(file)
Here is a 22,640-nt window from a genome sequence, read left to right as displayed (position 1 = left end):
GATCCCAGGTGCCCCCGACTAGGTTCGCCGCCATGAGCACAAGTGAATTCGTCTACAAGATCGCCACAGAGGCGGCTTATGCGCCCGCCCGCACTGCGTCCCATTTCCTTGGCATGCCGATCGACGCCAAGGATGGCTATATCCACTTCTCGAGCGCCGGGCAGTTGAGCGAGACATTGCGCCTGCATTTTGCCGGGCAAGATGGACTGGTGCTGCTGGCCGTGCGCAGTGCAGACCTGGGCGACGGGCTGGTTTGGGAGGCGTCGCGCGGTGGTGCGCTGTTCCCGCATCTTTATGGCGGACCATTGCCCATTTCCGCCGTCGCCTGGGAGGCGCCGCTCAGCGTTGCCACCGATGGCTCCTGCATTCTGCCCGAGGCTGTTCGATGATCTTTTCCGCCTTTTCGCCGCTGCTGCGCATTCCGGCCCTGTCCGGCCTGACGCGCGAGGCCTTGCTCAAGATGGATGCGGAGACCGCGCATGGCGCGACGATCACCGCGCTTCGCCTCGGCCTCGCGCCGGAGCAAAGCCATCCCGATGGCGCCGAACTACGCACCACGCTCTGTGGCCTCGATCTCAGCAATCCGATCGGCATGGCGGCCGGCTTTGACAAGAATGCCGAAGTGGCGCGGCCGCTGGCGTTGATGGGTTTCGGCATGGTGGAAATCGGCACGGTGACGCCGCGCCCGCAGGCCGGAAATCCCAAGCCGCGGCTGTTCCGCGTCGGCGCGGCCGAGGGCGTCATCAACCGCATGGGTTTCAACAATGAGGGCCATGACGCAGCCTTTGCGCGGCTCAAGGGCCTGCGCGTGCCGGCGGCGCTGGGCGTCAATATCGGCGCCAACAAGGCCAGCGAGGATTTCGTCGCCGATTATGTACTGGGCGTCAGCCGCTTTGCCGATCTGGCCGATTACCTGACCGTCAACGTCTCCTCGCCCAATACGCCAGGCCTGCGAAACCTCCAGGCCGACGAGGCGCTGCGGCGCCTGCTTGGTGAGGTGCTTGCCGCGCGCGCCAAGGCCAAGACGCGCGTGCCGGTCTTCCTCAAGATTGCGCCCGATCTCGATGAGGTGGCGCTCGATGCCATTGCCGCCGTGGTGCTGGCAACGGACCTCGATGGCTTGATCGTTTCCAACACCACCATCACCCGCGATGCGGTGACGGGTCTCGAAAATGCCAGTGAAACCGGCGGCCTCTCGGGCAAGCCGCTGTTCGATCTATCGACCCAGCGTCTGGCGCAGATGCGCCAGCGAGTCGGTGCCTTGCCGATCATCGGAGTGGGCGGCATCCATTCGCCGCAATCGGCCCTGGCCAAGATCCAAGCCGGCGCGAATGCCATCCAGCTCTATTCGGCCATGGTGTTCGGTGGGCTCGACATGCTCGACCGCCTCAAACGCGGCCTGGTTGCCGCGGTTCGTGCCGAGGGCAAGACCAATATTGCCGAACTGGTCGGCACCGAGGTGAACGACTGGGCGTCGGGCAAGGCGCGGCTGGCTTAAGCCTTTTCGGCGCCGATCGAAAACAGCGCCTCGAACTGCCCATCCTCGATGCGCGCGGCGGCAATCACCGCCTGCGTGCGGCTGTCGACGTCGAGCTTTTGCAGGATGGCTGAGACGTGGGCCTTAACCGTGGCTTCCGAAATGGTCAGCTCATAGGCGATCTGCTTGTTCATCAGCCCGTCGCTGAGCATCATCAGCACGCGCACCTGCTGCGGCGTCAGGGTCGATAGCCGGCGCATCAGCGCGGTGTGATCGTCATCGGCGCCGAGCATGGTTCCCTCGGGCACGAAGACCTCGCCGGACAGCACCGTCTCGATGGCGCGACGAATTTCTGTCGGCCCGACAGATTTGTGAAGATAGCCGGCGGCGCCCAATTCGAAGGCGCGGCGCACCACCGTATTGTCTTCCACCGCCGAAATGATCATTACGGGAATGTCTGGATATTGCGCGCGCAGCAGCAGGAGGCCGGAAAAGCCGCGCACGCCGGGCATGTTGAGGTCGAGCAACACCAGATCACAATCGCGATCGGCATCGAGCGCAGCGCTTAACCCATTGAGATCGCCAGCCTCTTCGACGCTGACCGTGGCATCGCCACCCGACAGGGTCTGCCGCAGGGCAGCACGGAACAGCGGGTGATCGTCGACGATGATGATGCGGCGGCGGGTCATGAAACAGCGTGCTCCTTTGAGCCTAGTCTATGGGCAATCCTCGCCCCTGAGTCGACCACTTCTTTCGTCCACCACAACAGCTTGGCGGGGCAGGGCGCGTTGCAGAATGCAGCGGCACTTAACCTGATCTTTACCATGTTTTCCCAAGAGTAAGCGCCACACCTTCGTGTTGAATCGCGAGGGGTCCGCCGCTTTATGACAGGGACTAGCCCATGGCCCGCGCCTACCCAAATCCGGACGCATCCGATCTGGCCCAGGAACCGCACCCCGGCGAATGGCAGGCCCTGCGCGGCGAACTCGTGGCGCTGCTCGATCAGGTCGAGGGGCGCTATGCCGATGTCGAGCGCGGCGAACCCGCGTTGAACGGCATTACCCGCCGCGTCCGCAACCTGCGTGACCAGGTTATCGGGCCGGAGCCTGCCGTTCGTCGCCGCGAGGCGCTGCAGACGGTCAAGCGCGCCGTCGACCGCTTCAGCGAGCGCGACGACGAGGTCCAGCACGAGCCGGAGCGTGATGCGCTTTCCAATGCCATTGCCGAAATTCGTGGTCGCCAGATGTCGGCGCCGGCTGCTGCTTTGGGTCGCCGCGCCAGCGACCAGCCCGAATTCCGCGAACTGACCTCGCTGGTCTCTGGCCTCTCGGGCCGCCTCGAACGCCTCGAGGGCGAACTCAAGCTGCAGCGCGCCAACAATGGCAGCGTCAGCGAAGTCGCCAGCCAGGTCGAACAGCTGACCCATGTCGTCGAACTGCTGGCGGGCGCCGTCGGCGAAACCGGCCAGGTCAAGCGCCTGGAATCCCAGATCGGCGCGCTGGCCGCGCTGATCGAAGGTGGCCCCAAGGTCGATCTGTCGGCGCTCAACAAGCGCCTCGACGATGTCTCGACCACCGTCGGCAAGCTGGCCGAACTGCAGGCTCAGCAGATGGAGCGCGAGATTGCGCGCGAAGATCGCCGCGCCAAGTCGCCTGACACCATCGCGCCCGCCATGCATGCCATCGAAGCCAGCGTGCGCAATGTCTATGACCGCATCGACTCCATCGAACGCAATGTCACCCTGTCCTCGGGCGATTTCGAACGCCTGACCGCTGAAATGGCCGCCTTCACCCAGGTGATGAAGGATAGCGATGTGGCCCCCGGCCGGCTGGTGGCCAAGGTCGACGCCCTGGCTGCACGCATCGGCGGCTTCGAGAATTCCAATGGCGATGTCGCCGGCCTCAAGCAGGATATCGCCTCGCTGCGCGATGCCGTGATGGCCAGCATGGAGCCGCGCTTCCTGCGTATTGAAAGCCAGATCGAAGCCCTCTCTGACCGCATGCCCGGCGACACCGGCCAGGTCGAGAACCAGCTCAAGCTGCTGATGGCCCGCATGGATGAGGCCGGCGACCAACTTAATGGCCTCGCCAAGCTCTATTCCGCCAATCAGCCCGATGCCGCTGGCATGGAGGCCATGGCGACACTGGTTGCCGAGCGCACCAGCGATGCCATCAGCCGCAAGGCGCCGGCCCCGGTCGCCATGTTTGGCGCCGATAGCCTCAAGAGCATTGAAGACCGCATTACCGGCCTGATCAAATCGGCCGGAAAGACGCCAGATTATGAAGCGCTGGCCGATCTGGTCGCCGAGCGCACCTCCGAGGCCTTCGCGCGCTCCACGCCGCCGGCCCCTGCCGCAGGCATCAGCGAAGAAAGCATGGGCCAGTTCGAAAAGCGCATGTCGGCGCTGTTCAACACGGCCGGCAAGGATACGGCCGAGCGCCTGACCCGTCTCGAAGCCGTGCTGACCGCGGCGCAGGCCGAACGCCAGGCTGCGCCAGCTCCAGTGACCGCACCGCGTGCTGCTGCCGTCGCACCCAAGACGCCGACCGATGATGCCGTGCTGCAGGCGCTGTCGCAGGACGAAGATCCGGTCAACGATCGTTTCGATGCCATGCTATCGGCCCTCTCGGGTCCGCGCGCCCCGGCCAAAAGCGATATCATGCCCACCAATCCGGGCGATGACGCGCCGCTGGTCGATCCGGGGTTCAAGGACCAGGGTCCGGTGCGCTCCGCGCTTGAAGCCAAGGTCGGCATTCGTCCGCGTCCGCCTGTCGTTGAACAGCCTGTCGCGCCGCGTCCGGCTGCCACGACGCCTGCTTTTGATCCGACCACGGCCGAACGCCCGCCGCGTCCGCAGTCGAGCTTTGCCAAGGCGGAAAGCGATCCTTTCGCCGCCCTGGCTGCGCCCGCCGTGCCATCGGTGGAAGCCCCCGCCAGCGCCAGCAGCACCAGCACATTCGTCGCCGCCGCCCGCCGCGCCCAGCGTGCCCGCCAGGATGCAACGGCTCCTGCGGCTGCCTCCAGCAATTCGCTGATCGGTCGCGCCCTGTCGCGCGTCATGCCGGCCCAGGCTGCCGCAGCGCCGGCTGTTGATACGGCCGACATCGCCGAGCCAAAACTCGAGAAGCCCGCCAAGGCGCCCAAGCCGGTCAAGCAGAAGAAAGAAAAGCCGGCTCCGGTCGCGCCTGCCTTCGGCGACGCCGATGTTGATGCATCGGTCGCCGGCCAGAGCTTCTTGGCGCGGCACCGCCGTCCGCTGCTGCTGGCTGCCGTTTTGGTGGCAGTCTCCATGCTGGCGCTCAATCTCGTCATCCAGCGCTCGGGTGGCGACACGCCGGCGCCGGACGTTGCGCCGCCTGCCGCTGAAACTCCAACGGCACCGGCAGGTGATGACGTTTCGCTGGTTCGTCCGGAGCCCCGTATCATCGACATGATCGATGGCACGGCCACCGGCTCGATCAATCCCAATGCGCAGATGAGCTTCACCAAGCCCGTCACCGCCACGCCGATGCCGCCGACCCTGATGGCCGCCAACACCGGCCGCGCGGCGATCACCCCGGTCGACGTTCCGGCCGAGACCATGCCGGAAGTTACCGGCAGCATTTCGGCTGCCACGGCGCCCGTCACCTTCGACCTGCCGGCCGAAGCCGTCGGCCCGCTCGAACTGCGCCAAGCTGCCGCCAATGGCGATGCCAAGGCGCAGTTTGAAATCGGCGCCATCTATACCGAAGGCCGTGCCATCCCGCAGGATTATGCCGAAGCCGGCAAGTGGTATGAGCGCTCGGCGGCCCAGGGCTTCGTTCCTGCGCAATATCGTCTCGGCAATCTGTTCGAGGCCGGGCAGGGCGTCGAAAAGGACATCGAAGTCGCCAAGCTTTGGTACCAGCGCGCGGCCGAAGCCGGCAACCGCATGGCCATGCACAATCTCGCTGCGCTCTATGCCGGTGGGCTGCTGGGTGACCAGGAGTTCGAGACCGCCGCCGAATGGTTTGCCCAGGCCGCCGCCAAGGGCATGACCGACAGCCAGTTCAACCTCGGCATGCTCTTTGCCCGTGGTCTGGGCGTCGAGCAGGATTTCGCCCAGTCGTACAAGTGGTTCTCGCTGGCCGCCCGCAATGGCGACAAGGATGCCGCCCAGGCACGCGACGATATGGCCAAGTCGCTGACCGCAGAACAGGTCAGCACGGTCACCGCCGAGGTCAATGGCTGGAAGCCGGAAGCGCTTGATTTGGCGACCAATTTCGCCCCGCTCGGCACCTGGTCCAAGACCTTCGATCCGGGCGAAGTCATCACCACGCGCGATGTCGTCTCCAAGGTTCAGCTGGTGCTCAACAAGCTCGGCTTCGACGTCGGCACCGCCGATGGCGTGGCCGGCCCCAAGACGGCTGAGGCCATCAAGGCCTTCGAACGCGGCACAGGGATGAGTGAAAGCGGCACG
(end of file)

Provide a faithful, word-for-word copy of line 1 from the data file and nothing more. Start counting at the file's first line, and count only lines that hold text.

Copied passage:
Here is a 22,640-nt window from a genome sequence, read left to right as displayed (position 1 = left end):